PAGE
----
SPOILER ALERT! If you haven’t watched season 6, episode 1 of Black Mirror – stop reading now. Watch it (we get it, you’re cool for not watching what everyone’s talking about) and come back to this article.
Jump into the privacy pandemonium of Black Mirror Season 6, where consent, employee rights, and Salma Hayek dance a complicated tango.
Was I hooked? Definitely.
Did Krish spark a culinary revolt among spice-loving Indians? Indeed.
Did it conquer the privacy law maze? Not by a long shot.
Enter Joan, who discovers a Streamberry series that’s essentially a carbon copy of her life. From her texts to therapy sessions, to even confidential company information - nothing is off limits. What’s the fallout? A love life in ruins, a job down the drain, and a tarnished reputation.
In the legal world, these are 'actual damages'. Joan's got a laundry list of them and understandably seeks legal counsel.
Cue the collective groan from privacy professionals worldwide as Joan gets the textbook ‘I’m sorry, there’s nothing you can do’ spiel. Supposedly, Streamberry's fine print – which she agreed to – gives them an all-access pass to her life via her phone's mic and camera.
Without further ado, let's delve into the privacy faux pas in this Black Mirror escapade. Let's dissect, analyze, and in true Black Mirror fashion, probably leave you questioning everything you thought you knew about privacy rights. Buckle up.
The lawyer claims that because Streamberry’s terms and conditions give them the right to all of your data, absolutely nothing can be done to poke holes in this from a legal standpoint. This could not be more false.
First off: this blatant invasion of privacy would set off alarm bells in any human rights court. Consumer protection laws across the globe explicitly state that you cannot sign away your basic human rights through a contract. If Streamberry mentioned in their T&Cs that you had to participate in a series of deadly challenges where survival guarentees a huge cash prize (Squid Game anybody?), and you knowingly or unknowingly sign it — it is still not binding or legal. And while challenges to the death certainly trump data misuse in the outrageous stakes, both scenarios violate basic human rights, and therefore, are illegal. Period.
The very first thing that the lawyer should have done was submit a complaint to a privacy regulator, consumer protection regulator, or Attorney General in the area.
In fact, privacy regulations today specifically state that companies need to have clear, conspicuous privacy notices in place that are easily accessible to customers and state what data is being used and how it is being processed. The whole point of these notices is to ensure that organizations are transparent with their customers about their data processing methods. Even if Streamberry were to argue that their T&Cs serve as a privacy notice and were accessible for anyone to read on their website (we’re giving them the benefit of the doubt here) — it still wouldn’t be compliant with any major privacy regulation as the privacy implications need to be mentioned much higher up in their communications.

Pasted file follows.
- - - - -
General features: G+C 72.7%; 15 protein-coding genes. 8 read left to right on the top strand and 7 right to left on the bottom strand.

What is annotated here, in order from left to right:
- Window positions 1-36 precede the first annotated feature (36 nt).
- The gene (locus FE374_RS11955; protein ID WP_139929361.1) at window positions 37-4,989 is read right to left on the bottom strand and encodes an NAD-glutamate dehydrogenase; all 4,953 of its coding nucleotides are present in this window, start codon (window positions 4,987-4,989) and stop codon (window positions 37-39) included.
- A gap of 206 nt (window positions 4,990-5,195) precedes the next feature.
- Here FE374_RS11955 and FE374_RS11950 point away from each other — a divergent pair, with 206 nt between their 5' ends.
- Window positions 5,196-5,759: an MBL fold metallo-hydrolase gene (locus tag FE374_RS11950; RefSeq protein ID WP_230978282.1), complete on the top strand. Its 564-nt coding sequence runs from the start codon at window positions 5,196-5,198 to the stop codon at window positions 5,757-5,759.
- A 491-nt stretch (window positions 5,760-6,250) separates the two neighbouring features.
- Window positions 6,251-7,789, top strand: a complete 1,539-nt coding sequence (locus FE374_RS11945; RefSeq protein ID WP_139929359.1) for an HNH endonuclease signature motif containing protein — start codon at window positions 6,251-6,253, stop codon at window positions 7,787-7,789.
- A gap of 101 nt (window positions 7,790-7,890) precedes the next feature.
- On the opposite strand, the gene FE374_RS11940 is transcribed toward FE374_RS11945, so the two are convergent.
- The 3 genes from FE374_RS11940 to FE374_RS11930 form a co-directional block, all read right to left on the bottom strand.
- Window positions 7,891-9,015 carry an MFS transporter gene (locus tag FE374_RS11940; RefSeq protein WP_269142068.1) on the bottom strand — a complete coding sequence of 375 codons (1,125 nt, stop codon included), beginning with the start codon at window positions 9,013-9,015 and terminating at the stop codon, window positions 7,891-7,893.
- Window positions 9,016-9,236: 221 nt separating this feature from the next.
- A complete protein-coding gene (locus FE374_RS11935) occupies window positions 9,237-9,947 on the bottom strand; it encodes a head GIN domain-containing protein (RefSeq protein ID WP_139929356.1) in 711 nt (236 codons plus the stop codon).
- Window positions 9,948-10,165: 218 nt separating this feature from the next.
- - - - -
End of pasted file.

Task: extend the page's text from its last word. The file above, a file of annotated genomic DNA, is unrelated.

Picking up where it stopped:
In other words, burying a clause as important as, “all your data can be used by us and made public via a tv show”, in your T&Cs is not going to cut it, and would not hold up in any court as compliant with privacy regulations. Not only that, but transparency notices also require so much more than one clause. Companies need to clearly explain the following to their customers:
Joan was denied access to all of these rights, and her lawyer appeared to be blissfully unaware of them. I’m starting to think the lawyer was on Streamberry’s payroll.
Even if Joan was able to request her data be deleted and Streamberry denied it, they’re still required by law to explain why they made this decision. In some cases, a regulator would need to agree with Streamberry’s decision in the case of an appeal.
Considering the absolute privacy mess that is Streamberry, there’s a good chance they don’t employ a DPO (or they have one who’s completely mailing it in).
This is all to say — Joan, for the love of Max Schrems, please get a new lawyer.
Another blatant privacy fail in the episode is the matter of Joan’s consent. While Streamberry tried to get out of this by stating that the contract with the streaming service was the legal basis to process this data, we’ve gone over how this has no validity under any regulation out there today. While consent would have been their best bet for any hope of legal operation, there was a complete lack of effort on Streamberry’s part to gain valid consent to collect and process her data.
Nearly all major privacy regulations define consent based on the following aspects:
However, in the case of the GDPR, consent is only valid in an opt-in mechanism where users must opt-in to the processing of their data. In other major privacy regulations across the world, opt-out mechanisms are also valid, where users must opt-out of the processing of personal data. In either case, however, clear action must be taken.
So at the end of the day, what does all this mean for Joan? Let’s go down the list.
Was her consent freely given?
No. She never gave her consent, let alone freely (opt-in or opt-out), for her data to be processed this way.
Was her consent specific?
No again. She was never informed that her data would be used in this way.
Was her consent informed?
No, again (I’m starting to see a trend here …). She was never aware that her consent could be withdrawn (in fact, she never gave consent).
Was her consent unambiguous?
No. She never took a clear affirmative action to give her consent for this data to be used as such.
That gives us 4 solid nos across the board regarding how Streamberry handled user consent regarding personal data processing – meaning we have a wonderfully illegal use of data staring us in the face.
To quote Parks & Rec, “straight to jail”. Or in this case, probably a hefty fine.
Another wrinkle in the show until now is that Joan’s therapy sessions are used by Streamberry without an extra layer of consent required to process this data. Therapy sessions fall under the bucket of “health-related data” which is considered sensitive data by every major privacy regulation in the world. Not only is it just the health data from her therapy session, but also the data concerning Joan’s sex life with the scenes of her and her ex that also fall under the category of “data regarding one’s sexual orientation”, which is another subcategory of sensitive data.